1. This article examines the teams that emerge when a primary care physician (PCP) refers patients to specialists.
2. The authors constructed a new measure of PCP team referral concentration and found that it varies widely across PCPs, even among those in the same organization.
3. Chronically ill patients treated by PCPs with higher team referral concentration had 4% lower healthcare utilization on average, with no discernible reduction in quality.
The article is generally reliable and trustworthy, as it provides evidence from two different sources – the Massachusetts All Payer Claims Database and a national sample of Medicare claims – to support its findings. The authors also provide various identification strategies to account for observed and unobserved patient and physician characteristics, which further strengthens their argument. Furthermore, the article does not appear to be one-sided or promotional in nature; rather, it presents both sides of the argument equally and objectively.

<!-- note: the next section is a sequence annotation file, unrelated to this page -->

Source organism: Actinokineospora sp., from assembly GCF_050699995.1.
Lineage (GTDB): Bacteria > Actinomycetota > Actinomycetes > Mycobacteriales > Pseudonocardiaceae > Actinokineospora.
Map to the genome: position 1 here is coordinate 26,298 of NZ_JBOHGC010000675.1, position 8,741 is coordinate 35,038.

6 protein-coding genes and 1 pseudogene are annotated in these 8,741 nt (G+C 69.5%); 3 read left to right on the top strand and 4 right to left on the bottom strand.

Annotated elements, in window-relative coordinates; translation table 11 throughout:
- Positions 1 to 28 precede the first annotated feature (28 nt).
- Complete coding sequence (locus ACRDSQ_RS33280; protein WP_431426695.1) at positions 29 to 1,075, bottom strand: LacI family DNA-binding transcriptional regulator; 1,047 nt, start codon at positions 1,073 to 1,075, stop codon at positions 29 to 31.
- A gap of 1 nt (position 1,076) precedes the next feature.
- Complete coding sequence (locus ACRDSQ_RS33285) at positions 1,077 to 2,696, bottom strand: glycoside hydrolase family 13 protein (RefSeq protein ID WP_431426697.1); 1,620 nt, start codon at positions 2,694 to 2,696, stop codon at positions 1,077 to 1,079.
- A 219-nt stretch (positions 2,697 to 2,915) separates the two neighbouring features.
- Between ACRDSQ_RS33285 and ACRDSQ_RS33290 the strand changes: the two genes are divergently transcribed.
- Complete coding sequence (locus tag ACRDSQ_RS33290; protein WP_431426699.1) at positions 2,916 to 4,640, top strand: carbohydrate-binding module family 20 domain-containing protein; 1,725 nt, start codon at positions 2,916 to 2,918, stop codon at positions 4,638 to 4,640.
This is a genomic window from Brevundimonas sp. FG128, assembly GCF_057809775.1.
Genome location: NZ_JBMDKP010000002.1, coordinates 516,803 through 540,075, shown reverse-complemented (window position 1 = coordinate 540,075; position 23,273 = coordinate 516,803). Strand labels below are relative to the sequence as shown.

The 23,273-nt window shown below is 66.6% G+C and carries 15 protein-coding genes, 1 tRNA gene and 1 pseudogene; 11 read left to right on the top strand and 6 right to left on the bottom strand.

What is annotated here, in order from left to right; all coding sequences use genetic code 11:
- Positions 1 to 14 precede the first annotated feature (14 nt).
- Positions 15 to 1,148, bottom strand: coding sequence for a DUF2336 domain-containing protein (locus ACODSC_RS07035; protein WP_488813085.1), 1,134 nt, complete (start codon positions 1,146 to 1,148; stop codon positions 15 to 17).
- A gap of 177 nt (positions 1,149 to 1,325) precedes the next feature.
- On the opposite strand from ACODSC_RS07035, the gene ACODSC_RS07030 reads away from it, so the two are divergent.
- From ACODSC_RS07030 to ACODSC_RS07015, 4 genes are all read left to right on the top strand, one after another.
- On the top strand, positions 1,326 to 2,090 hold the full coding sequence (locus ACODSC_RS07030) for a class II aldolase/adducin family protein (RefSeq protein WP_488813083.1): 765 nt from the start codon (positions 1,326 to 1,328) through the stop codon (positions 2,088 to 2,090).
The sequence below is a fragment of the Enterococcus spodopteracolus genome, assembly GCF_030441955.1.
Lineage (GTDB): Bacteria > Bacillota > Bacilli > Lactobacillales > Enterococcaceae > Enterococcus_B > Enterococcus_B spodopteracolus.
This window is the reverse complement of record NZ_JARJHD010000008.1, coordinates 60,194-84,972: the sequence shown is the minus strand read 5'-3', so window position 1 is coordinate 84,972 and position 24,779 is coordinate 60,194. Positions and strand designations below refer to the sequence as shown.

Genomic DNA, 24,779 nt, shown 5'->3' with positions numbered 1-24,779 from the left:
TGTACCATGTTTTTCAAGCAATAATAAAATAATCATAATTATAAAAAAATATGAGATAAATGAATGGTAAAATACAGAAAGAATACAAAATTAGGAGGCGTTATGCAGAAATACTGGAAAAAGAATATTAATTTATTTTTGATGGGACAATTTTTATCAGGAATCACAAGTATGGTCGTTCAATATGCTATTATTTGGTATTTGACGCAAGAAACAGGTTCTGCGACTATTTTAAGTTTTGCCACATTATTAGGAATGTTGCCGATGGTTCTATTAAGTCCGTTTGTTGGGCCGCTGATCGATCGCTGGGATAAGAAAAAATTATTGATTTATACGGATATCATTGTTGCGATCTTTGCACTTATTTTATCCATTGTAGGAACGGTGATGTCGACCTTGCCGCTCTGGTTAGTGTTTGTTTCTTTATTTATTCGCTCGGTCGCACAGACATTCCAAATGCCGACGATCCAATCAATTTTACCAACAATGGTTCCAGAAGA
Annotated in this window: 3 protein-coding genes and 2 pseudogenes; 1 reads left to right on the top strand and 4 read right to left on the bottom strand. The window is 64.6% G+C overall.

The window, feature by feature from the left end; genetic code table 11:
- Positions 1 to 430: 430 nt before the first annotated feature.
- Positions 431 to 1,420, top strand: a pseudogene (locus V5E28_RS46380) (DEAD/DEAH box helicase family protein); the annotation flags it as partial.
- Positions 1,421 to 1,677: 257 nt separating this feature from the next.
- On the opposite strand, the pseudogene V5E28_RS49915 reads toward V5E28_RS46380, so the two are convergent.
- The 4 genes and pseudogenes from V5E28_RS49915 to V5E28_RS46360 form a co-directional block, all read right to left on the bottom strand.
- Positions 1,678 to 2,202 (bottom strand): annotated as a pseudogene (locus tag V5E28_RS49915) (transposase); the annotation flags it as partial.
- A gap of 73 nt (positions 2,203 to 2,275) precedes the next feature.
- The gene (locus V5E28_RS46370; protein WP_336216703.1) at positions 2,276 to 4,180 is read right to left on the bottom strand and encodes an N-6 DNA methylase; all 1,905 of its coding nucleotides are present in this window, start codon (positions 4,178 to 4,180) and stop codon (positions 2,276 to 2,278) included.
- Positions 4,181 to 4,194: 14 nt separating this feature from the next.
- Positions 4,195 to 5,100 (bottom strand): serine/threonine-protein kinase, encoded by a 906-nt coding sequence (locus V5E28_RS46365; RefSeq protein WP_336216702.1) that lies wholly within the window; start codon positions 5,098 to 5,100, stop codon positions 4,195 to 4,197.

However, there are some points of consideration that are missing from the article. For example, while the authors note that repeated interactions between PCPs and specialists can improve team performance, they do not explore any potential risks associated with this approach or discuss any counterarguments that could be made against it. Additionally, while the authors provide evidence for their claims from two different sources, they do not provide any evidence for how these results may apply to other contexts or settings outside of healthcare referral networks. Finally, while the authors note that there was no discernible reduction in quality associated with higher team referral concentration among chronically ill patients, they do not provide any evidence regarding whether this holds true for other types of patients as well.